About the term computer game: This term is in sharp competition with video games, console games, and arcade games. Video games and console games usually means games connected to a TV, whereas arcade games means games placed in public spaces (and individual cabinets). Computer games are occasionally taken to mean games played on a PC. Since all of these areas have been developed in close parallel (and because all of these games are played on computers), I am using the term computer game to denominate all of these areas as a whole.

But it is an important development in this context, that the computer game has changed from being primarily played at an arcade to be primarily played in the home. This has made it possible to develop games of longer duration, to have games not focused on the simple goal of having as many players insert coins as quickly as possible.

Atari VCS 2600, the first popular home computer game system. (1977)

Many developments in the history of the computer game are not technological but purely conceptual. Whereas Spacewar! and Pong are games for more than one player, the time from approximately 1977 to 1993 is completely dominated by games for single players. The multi player game becomes widely popular when Doom (ID Software 1993) allows for connecting several PCs, for being several people present in the same game world. Doom is on the whole an incredibly influential game. It has been criticised for being violent, but it�s one of the most popular computer games ever and it has led to a whole genre of games, the 3d-shooter or first-person-shoot�em�up.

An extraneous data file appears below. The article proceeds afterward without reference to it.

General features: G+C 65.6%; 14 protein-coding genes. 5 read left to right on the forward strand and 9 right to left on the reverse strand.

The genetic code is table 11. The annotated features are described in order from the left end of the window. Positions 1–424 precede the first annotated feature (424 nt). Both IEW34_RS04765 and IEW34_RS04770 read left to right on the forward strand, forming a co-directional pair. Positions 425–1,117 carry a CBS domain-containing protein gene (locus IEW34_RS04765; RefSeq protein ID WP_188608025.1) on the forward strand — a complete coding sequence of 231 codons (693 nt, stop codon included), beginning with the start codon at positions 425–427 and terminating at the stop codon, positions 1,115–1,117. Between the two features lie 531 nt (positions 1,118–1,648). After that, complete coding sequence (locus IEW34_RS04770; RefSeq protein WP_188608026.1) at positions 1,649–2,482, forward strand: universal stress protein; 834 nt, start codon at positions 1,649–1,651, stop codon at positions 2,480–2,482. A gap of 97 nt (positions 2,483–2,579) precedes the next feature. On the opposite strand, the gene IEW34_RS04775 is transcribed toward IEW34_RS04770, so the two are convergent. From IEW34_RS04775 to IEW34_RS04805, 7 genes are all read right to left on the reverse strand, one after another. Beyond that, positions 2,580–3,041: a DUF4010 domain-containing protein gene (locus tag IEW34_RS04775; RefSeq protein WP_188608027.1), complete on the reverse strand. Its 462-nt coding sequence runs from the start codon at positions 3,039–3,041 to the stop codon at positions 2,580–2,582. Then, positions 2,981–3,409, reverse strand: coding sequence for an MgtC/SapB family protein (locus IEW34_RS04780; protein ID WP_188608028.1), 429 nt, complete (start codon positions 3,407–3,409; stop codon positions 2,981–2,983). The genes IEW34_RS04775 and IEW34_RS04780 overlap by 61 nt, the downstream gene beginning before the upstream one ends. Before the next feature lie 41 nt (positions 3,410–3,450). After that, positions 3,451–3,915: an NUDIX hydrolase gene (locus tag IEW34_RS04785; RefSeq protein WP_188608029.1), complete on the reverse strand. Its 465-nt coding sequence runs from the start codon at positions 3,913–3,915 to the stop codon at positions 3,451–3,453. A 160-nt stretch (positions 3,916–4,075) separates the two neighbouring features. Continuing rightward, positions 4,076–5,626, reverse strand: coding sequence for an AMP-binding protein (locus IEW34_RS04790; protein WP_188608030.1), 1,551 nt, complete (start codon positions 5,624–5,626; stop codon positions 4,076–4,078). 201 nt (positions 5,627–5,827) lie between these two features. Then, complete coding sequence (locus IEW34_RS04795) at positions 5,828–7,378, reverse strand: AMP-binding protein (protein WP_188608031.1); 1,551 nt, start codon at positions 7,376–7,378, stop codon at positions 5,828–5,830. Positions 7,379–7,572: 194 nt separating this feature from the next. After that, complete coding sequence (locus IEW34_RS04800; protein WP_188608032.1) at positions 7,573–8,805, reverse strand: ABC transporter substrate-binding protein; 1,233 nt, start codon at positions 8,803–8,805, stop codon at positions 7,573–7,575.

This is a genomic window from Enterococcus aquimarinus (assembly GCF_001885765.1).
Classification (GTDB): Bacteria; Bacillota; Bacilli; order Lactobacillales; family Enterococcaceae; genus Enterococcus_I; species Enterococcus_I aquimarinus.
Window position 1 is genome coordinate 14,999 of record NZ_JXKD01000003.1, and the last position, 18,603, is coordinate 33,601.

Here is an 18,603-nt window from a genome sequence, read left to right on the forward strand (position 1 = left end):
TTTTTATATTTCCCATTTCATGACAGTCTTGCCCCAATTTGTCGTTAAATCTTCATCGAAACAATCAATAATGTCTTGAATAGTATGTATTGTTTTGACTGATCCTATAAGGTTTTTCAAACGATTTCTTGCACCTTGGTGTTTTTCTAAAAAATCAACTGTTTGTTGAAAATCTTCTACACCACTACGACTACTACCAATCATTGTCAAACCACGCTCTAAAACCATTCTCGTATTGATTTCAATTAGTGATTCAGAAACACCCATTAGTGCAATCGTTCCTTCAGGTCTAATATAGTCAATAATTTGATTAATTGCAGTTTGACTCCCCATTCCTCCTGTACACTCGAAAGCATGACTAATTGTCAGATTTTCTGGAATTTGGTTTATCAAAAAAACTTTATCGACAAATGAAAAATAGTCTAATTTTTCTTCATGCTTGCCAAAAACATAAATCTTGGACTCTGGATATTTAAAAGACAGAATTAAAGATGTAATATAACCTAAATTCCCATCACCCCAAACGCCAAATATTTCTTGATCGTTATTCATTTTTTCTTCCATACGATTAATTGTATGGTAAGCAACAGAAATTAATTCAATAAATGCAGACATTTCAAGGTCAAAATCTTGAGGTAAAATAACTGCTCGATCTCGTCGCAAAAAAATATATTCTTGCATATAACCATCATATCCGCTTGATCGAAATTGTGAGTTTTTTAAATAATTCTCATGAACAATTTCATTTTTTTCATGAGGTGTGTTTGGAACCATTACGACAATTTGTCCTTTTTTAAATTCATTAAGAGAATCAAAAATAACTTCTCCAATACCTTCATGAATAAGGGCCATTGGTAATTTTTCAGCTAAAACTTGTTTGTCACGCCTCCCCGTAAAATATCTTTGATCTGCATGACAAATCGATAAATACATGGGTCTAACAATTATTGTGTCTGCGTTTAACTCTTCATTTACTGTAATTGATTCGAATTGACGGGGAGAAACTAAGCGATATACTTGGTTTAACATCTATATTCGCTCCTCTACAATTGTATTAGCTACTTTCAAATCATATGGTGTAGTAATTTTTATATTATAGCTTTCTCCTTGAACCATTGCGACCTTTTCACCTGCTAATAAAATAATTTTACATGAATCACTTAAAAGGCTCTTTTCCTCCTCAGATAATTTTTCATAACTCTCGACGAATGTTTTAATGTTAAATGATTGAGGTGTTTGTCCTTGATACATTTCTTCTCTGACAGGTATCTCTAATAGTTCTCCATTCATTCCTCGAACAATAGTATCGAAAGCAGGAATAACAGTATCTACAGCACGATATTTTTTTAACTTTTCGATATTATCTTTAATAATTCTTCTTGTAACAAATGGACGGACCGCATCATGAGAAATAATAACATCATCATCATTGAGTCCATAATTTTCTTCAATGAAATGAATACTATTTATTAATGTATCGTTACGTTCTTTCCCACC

In retrospect, there was no technological reason why the multiplayer game didn�t become popular in the mid-1980�s. It would have been perfectly possible to network home computers like the Commodore 64, only nobody did. And this must be explained culturally: The first computers (like the aforementioned PDP-1) were giant machines priced at millions of dollars, and were thus shared by many users. In the mid-seventies, the idea of the personal computer emerges; a computer becomes something one person places on a desk. In the beginning of the 1990�s the Internet takes off outside academic circles, and the computer starts to be seen as connected to other computers, part of a network. The single-player computer game is dominant during the reigning years of the isolated, personal computer.

The first "text adventure", Adventure (Crowther & Woods 1977) was created 15 years after Spacewar!. Unlike the action game, an adventure is not based on fast reflexes; the time of the adventure game is on pause when the player does not do anything. In the text adventure, the player communicates with the computer textually - movement is initiated by typing the direction one wants to move in. A typical start of Adventure looks like this (">" marks what the player types.)

Welcome to Adventure!

[...]

At End Of Road

You are standing at the end of a road before a small brick building. Around you is a forest. A small stream flows out of the building and down a gully.

>enter building

Inside Building

You are inside a building, a well house for a large spring.

There are some keys on the ground here.